Wendell & Wild Review


PLOT: A young orphan girl discovers she’s a Hell Maiden who has been assigned a pair of personal demons named Wendell and Wild.

REVIEW: About thirty years ago, director / stop-motion animator Henry Selick teamed up with Tim Burton to create a film that has been embraced as both a Halloween classic and a Christmas classic: The Nightmare Before Christmas. Now Selick has joined forces with genre filmmaker Jordan Peele (Get Out, Us, Nope) to craft another stop-motion animated film that may not quite reach the level of The Nightmare Before Christmas, but is sure to earn its own solid fanbase. Based on an unpublished novel Selick wrote with Clay McLeod Chapman, the film is called Wendell & Wild – and it’s about a pair of goofball demons.

The lead character in the film is actually Kat Elliot (voiced by Lyric Ross), a young girl whose parents were killed in a car accident five years earlier. The Elliots were the owners of the Rust Bank Brewery, the heart of their hometown… but after they died and the brewery burned down, Rust Bank has become a ghost town. It seems the only place still functioning is the Rust Bank Catholic school. Which happens to be the school where Kat, who became a juvenile delinquent after losing her parents, is now enrolled. But she hasn’t been in the Catholic school for long before she discovers she is a Hell Maiden, assigned two personal demons. The Wendell and Wild of the title.

Wendell & Wild review

Voiced by Peele (he’s Wild) and his sketch comedy partner Keegan-Michael Key (he’s Wendell), Wendell and Wild are not the evil monsters you might expect demons to be. They work for a much larger and more powerful demon called Buffalo Belzer (Ving Rhames), who torments the souls of the dead in the Scream Faire carnival that sits on his massive stomach. Wendell and Wild got in trouble for dreaming of making their own carnival – a Dream Faire, which would actually be fun for souls to visit, and now they’re forced to work Belzer’s hair farm with their horse-like creature Spark Plug, roaming Belzer’s scalp like it’s a field and making sure he has a fresh supply of vibrant hair plugs every day. Follicle by follicle, they supply Belzer with hair and hit each follicle with their hair cream… which happens to have magical properties.

Kat summons her demons into the Land of the Living with hopes they’ll be able to improve her situation, but Wendell and Wild get distracted by their own goal of building the Dream Faire and end up siding with the money-hungry Father Level Bests (James Hong) and the villains who have ruined Rust Bank in the last five years. Soon enough, there’s an army of the undead filling the streets of Rust Bank and Kat has to team up with nun Sister Helley (Angela Bassett) and her pal Raul (Sam Zelaya) to get her demons back under control. In the midst of this, screenwriters Selick and Peele dig into the story of Kat and her parents in a very touching way. And, as you would expect from Peele, they also work in a bit of social commentary.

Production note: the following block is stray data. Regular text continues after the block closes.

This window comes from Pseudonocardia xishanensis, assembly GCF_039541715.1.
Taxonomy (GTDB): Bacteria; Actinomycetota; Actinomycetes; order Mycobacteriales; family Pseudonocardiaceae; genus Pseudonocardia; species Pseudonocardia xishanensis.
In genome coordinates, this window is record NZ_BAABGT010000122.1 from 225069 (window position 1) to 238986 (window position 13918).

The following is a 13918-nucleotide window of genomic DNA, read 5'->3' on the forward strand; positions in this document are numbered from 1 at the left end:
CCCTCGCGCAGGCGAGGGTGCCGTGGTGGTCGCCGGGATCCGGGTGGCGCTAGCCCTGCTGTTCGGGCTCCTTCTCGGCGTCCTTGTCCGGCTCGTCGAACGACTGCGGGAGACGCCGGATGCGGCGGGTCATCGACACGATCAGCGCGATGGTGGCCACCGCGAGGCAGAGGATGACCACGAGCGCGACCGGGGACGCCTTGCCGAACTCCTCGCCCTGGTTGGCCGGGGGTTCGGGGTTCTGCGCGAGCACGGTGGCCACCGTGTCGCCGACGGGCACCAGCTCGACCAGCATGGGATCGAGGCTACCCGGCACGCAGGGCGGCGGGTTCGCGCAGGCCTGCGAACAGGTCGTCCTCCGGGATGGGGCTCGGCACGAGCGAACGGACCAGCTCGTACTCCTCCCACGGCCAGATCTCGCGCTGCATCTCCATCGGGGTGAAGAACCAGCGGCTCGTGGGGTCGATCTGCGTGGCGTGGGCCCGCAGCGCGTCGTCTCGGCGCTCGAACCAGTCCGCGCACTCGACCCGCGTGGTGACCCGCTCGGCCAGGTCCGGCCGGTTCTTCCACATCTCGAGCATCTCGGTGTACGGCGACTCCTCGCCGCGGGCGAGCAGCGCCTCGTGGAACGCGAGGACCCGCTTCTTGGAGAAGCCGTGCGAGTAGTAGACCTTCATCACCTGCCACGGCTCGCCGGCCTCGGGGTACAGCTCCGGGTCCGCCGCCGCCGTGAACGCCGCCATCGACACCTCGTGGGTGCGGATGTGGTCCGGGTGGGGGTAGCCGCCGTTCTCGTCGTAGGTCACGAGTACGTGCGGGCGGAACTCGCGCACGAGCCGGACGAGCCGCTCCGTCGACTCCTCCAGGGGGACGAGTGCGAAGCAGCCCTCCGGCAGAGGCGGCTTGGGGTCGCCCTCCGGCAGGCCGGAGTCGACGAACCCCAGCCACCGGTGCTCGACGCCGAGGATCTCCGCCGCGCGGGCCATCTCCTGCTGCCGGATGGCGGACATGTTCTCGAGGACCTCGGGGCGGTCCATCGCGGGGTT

Wendell & Wild review

The voice cast did terrific work in their roles, and Key and Peele made Wendell and Wild fun and amusing characters to watch even when their actions are not honorable. Tim Burton gets a lot of credit for the look and style of The Nightmare Before Christmas – in fact, a lot of people mistakenly call it a Burton movie. With Wendell & Wild, Selick continues to prove that he has his own dazzling style and imagination separate from the influence of Burton. The character design in this film is great, the animation is stunning. There are a lot of fun ideas (a demon with a fair on his belly and a hair farm on his head, desiccated corpses rising from their graves) that were excellently brought to the screen by Selick and his crew.

These visuals will appeal to horror fans and monster kids alike, and younger viewers will be rooting for tough Catholic schoolgirl Kat as she goes on this supernatural adventure. But while Wendell & Wild will be appealing to kids, parents should be warned that there is content in here that you might not want the youngsters to see. Wendell and Wild have trippy visions after ingesting the hair cream, there’s a murder, the first end credit song has some questionable lyrics… so you might want to check it out for yourself first before letting the kids dive in.

Wendell & Wild is a delightful little Halloween treat and another great artistic achievement for Selick, thirteen long years after the release of his previous feature film (Coraline). This may not be a new classic (or maybe it is, we’ll have to wait and see), but it’s definitely worth a watch.

Wendell & Wild is now available on the Netflix streaming service.

Arrow in the Head reviews Wendell & Wild, a stop-motion animated film from Henry Selick and Jordan Peele. Now on Netflix.

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About the Author

Cody is a news editor and film critic, focused on the horror arm of JoBlo.com, and writes scripts for videos that are released through the JoBlo Originals and JoBlo Horror Originals YouTube channels. In his spare time, he's a globe-trotting digital nomad, runs a personal blog called Life Between Frames, and writes novels and screenplays.